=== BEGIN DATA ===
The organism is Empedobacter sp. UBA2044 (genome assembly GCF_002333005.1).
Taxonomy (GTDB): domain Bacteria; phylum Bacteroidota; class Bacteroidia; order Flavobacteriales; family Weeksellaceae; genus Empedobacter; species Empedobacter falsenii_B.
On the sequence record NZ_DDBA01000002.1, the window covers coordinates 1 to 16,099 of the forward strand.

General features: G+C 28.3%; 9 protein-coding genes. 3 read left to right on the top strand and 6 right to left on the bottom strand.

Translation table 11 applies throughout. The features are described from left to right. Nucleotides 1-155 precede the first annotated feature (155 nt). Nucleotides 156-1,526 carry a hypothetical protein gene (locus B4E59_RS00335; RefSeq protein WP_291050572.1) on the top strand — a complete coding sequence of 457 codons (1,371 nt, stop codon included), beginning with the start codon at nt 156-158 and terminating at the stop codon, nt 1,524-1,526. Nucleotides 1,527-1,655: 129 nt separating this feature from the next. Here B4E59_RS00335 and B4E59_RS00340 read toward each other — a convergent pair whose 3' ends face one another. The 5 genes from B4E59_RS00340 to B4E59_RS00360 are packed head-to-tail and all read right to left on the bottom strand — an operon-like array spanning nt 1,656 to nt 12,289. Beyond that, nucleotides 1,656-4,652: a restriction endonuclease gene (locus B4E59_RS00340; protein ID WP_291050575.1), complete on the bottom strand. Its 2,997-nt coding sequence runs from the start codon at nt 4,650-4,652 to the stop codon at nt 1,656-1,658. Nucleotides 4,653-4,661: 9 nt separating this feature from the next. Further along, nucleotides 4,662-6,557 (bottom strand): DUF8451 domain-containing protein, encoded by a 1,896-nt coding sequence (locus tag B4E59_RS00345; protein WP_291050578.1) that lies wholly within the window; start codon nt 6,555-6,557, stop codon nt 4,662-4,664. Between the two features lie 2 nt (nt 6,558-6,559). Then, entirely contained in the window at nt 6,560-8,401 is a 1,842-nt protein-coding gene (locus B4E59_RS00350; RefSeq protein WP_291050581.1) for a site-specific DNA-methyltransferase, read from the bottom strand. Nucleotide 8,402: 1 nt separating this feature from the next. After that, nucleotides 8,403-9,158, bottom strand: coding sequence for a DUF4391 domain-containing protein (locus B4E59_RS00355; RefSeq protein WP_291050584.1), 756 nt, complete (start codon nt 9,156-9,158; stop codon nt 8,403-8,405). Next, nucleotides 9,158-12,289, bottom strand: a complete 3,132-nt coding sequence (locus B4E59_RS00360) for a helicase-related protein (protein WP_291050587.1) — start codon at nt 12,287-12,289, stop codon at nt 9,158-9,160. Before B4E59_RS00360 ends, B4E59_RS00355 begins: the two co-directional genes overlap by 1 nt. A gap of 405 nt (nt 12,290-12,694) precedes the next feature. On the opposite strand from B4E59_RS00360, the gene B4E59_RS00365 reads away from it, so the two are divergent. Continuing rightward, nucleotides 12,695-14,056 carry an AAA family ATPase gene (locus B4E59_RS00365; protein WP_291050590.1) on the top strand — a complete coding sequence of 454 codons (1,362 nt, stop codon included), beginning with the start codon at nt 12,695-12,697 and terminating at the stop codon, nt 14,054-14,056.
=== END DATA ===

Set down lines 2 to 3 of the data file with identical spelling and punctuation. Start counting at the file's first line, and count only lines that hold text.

Taxonomy (GTDB): domain Bacteria; phylum Bacteroidota; class Bacteroidia; order Flavobacteriales; family Weeksellaceae; genus Empedobacter; species Empedobacter falsenii_B.
On the sequence record NZ_DDBA01000002.1, the window covers coordinates 1 to 16,099 of the forward strand.